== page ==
Game Over Online ~ Dragonball Z Collectible Card Game

GameOver Game Reviews - Dragonball Z Collectible Card Game (c) Infogrames, Reviewed by - Fwiffo

Game & Publisher Dragonball Z Collectible Card Game (c) Infogrames
System Requirements Game Boy Advance
Overall Rating 60%
Date Published Wednesday, July 24th, 2002 at 08:09 PM

Divider Left By: Fwiffo Divider Right

When I approach collectibles, I'm at a loss as to what to expect. This is coming from someone who completely missed the Pokemon phenomenon. I tried to prepare myself by going into the Dragonball Z mythos and did some research work on how the Dragonball Z card games work. I found out that like most card games, it runs in the same vein as previous giants like Magic: The Gathering except it eschews the swords and fantasy universe for an anime one, based on arguably one of the most famous franchises from overseas.

The execution of the game itself is similar to ones in its class. You basically engage in a duel or battle, tapping different cards in your hand, trying to slay the enemy by using a variety of tricks in your deck and of course, the luck of a draw. Tapping from Frieza, Saiyan, Trunks and Android sagas, you can assemble a competent battle deck that suits your playing style. And upon winning, not only do you get to unlock new (more powerful) characters but also chances for cards unique to the GBA that you can use to trade with your friends.

Unfortunately, there's not really much in the way of progress in the game, short of making the round trip to see the mugs of all the Dragonball villains. There are levels you must advance but the opposition you face is fairly static, in the sense that no one really exudes a distinct playing style that suggests they are a unique (human) personality. Truly, the fun of card games comes from playing someone else. Let's take an analogy. Video poker is never as fun as a real game of poker. Along the same lines, because this card game is not expandable, the unlocked bonus cards provide very little reward; ultimately, less thrilling than winning cash from video poker. Thus, the two reasons (human competition, physical reward) for playing this electronically are completely gone.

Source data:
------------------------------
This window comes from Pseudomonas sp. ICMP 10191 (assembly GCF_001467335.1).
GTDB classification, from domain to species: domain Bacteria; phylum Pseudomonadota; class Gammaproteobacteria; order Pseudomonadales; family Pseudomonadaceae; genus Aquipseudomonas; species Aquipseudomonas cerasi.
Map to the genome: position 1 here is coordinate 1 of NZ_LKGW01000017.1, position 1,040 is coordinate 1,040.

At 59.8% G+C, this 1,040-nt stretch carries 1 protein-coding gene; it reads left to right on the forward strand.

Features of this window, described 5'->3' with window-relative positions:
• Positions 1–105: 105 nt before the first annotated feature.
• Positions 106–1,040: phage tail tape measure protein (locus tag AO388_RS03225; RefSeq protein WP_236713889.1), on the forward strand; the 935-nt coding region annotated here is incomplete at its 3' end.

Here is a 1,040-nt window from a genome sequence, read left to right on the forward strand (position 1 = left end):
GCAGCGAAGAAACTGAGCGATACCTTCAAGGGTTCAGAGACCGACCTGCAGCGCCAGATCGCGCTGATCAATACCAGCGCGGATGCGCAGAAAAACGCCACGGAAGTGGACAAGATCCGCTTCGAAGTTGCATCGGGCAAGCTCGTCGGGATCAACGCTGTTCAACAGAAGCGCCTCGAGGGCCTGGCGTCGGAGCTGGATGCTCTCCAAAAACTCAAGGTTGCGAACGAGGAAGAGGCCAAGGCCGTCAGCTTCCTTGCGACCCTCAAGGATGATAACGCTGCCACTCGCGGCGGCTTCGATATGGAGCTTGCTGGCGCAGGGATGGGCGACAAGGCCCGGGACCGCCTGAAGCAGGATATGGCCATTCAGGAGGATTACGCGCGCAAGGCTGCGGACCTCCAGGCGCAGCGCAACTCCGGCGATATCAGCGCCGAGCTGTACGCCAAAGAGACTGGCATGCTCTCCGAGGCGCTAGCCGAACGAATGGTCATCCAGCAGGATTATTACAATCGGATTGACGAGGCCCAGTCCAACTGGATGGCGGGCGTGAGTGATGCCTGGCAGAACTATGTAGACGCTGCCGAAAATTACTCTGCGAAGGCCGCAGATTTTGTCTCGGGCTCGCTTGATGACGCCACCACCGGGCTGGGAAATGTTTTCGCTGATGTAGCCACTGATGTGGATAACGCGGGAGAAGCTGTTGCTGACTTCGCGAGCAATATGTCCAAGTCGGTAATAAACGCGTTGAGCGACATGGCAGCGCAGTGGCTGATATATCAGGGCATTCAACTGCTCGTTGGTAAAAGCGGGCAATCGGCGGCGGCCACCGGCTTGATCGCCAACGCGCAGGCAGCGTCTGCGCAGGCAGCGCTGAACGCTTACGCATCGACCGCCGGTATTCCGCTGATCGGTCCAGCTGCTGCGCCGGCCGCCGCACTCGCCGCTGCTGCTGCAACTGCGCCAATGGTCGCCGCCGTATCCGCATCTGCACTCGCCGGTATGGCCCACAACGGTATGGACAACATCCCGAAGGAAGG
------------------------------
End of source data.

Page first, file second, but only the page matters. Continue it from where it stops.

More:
This title, however, will appeal to those who already own decks of Dragonball Z cards and yet don't have the finances to purchase all the decks involved or want to experiment before making their real-life purchases. That's understandable. Those who are not inundated into the card game ethos, on the other hand, will not find it as enjoyable, unless you were so poor you could not afford a single deck of cards. There's an in-game tutorial to help you grasp the basics of the game and also of the interface, which is not exactly the most intuitive one around; at least not in my experience.

While it's authentic, with a running list of cards that resemble their real-life counterparts, the lack of any progress to download new cards or get new things is the most disappointing part of this game. It might have worked better as a construction set, rather than a structured, mostly linear, game. GBA titles are famous for pass phrases and special codes. Why couldn't this game be linked to the net, via those codes, and provide some quantifiable cards, either in the online space (Magic: The Gathering is taking this route) or in the physical world, through what you have achieved in the GBA game? Curiously, while there is variety in material (over three hundred cards, the literature says), there's little variety in music and dress-up of the interface. The Dragonball Z franchise has spawned numerous titles on a variety of platforms. If you're looking for something related to this universe, there are better titles out there.


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